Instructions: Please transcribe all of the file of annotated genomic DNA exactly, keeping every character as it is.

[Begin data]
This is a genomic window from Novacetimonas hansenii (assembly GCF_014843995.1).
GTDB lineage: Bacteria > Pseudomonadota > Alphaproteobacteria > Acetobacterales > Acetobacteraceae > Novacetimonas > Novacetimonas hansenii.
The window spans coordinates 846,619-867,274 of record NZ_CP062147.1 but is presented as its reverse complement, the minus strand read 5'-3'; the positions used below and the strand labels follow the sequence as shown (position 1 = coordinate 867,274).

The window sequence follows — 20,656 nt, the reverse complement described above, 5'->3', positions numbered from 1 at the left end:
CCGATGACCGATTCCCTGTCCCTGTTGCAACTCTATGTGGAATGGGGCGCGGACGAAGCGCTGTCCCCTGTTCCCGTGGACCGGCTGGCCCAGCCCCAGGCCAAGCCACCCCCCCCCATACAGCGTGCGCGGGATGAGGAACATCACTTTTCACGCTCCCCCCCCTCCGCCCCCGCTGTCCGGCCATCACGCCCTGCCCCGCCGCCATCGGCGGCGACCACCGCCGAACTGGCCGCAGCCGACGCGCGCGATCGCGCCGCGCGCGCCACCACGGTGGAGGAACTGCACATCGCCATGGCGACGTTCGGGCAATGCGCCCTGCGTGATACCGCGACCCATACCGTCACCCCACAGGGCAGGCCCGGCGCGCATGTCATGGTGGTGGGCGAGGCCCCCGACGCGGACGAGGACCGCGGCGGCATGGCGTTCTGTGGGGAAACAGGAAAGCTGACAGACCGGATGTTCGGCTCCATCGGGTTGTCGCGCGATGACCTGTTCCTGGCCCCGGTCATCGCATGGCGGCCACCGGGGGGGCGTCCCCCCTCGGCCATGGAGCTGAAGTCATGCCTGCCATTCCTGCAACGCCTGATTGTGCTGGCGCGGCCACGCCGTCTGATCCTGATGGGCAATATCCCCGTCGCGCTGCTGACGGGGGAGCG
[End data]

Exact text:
This is a genomic window from Novacetimonas hansenii (assembly GCF_014843995.1).
GTDB lineage: Bacteria > Pseudomonadota > Alphaproteobacteria > Acetobacterales > Acetobacteraceae > Novacetimonas > Novacetimonas hansenii.
The window spans coordinates 846,619-867,274 of record NZ_CP062147.1 but is presented as its reverse complement, the minus strand read 5'-3'; the positions used below and the strand labels follow the sequence as shown (position 1 = coordinate 867,274).

The window sequence follows — 20,656 nt, the reverse complement described above, 5'->3', positions numbered from 1 at the left end:
CCGATGACCGATTCCCTGTCCCTGTTGCAACTCTATGTGGAATGGGGCGCGGACGAAGCGCTGTCCCCTGTTCCCGTGGACCGGCTGGCCCAGCCCCAGGCCAAGCCACCCCCCCCCATACAGCGTGCGCGGGATGAGGAACATCACTTTTCACGCTCCCCCCCCTCCGCCCCCGCTGTCCGGCCATCACGCCCTGCCCCGCCGCCATCGGCGGCGACCACCGCCGAACTGGCCGCAGCCGACGCGCGCGATCGCGCCGCGCGCGCCACCACGGTGGAGGAACTGCACATCGCCATGGCGACGTTCGGGCAATGCGCCCTGCGTGATACCGCGACCCATACCGTCACCCCACAGGGCAGGCCCGGCGCGCATGTCATGGTGGTGGGCGAGGCCCCCGACGCGGACGAGGACCGCGGCGGCATGGCGTTCTGTGGGGAAACAGGAAAGCTGACAGACCGGATGTTCGGCTCCATCGGGTTGTCGCGCGATGACCTGTTCCTGGCCCCGGTCATCGCATGGCGGCCACCGGGGGGGCGTCCCCCCTCGGCCATGGAGCTGAAGTCATGCCTGCCATTCCTGCAACGCCTGATTGTGCTGGCGCGGCCACGCCGTCTGATCCTGATGGGCAATATCCCCGTCGCGCTGCTGACGGGGGAGCG